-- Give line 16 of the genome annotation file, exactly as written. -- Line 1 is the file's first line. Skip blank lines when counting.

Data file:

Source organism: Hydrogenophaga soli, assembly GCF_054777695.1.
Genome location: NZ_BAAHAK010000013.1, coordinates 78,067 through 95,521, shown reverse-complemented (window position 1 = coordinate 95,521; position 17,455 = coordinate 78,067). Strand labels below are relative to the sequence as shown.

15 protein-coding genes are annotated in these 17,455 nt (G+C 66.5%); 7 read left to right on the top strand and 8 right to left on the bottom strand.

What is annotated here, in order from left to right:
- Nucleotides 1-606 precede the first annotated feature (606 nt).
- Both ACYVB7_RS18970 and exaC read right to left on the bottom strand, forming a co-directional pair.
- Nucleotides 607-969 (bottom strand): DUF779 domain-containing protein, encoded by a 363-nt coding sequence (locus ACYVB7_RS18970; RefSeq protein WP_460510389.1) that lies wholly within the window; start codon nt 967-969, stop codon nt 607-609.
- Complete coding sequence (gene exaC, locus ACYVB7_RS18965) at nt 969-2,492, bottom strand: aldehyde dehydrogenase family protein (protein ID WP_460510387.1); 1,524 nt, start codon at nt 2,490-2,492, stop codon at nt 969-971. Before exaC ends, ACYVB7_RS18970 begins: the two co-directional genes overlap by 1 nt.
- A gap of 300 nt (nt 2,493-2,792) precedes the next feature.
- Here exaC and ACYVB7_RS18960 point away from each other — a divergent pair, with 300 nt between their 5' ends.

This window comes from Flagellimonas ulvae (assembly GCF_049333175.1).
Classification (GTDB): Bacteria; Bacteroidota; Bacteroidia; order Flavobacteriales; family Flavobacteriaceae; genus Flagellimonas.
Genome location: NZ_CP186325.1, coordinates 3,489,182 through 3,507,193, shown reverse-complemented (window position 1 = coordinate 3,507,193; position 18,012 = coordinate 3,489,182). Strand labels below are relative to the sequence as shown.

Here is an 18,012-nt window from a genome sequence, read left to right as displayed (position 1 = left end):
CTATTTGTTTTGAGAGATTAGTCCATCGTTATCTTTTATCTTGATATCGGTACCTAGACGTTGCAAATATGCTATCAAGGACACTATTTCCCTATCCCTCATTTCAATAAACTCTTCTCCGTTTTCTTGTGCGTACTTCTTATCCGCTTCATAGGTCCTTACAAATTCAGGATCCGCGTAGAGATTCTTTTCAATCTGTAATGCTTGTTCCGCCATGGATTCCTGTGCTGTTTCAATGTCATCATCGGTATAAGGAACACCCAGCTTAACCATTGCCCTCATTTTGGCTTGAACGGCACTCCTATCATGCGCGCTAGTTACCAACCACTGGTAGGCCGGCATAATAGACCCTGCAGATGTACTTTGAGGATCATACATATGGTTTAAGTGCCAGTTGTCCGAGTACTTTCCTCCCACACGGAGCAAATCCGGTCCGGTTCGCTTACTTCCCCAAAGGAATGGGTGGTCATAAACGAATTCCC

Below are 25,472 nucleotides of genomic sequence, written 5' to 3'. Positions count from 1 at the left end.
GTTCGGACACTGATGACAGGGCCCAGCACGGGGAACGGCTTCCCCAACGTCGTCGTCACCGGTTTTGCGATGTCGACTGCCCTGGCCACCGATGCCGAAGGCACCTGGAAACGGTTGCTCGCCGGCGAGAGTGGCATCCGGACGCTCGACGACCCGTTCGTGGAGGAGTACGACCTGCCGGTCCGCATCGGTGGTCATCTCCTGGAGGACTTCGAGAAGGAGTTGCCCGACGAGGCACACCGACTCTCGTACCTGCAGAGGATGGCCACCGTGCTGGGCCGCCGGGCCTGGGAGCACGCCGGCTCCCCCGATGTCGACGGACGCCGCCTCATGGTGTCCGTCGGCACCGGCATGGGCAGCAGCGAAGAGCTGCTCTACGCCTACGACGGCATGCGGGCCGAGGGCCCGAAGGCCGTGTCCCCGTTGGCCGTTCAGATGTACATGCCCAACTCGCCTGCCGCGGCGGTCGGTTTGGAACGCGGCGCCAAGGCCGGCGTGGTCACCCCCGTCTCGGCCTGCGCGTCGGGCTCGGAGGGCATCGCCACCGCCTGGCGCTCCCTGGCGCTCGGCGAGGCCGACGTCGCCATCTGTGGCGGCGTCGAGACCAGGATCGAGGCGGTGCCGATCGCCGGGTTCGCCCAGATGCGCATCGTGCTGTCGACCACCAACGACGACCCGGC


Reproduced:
Below are 25,472 nucleotides of genomic sequence, written 5' to 3'. Positions count from 1 at the left end.